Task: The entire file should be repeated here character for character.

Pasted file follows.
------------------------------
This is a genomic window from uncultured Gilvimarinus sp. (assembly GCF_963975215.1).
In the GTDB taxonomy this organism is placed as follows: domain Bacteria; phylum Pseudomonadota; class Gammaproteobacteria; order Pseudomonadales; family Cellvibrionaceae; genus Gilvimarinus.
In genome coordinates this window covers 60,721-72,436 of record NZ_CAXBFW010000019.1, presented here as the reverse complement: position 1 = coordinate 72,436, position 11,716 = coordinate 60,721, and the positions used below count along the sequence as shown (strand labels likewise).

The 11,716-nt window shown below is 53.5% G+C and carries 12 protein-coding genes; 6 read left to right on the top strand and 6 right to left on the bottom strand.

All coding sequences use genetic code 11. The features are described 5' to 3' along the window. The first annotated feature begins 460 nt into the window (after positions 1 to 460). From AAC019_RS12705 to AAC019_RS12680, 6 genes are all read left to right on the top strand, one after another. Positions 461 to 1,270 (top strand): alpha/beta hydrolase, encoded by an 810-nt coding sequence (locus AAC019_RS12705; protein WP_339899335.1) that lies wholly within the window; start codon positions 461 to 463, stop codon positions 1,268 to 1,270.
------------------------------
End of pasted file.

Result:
This is a genomic window from uncultured Gilvimarinus sp. (assembly GCF_963975215.1).
In the GTDB taxonomy this organism is placed as follows: domain Bacteria; phylum Pseudomonadota; class Gammaproteobacteria; order Pseudomonadales; family Cellvibrionaceae; genus Gilvimarinus.
In genome coordinates this window covers 60,721-72,436 of record NZ_CAXBFW010000019.1, presented here as the reverse complement: position 1 = coordinate 72,436, position 11,716 = coordinate 60,721, and the positions used below count along the sequence as shown (strand labels likewise).

The 11,716-nt window shown below is 53.5% G+C and carries 12 protein-coding genes; 6 read left to right on the top strand and 6 right to left on the bottom strand.

All coding sequences use genetic code 11. The features are described 5' to 3' along the window. The first annotated feature begins 460 nt into the window (after positions 1 to 460). From AAC019_RS12705 to AAC019_RS12680, 6 genes are all read left to right on the top strand, one after another. Positions 461 to 1,270 (top strand): alpha/beta hydrolase, encoded by an 810-nt coding sequence (locus AAC019_RS12705; protein WP_339899335.1) that lies wholly within the window; start codon positions 461 to 463, stop codon positions 1,268 to 1,270.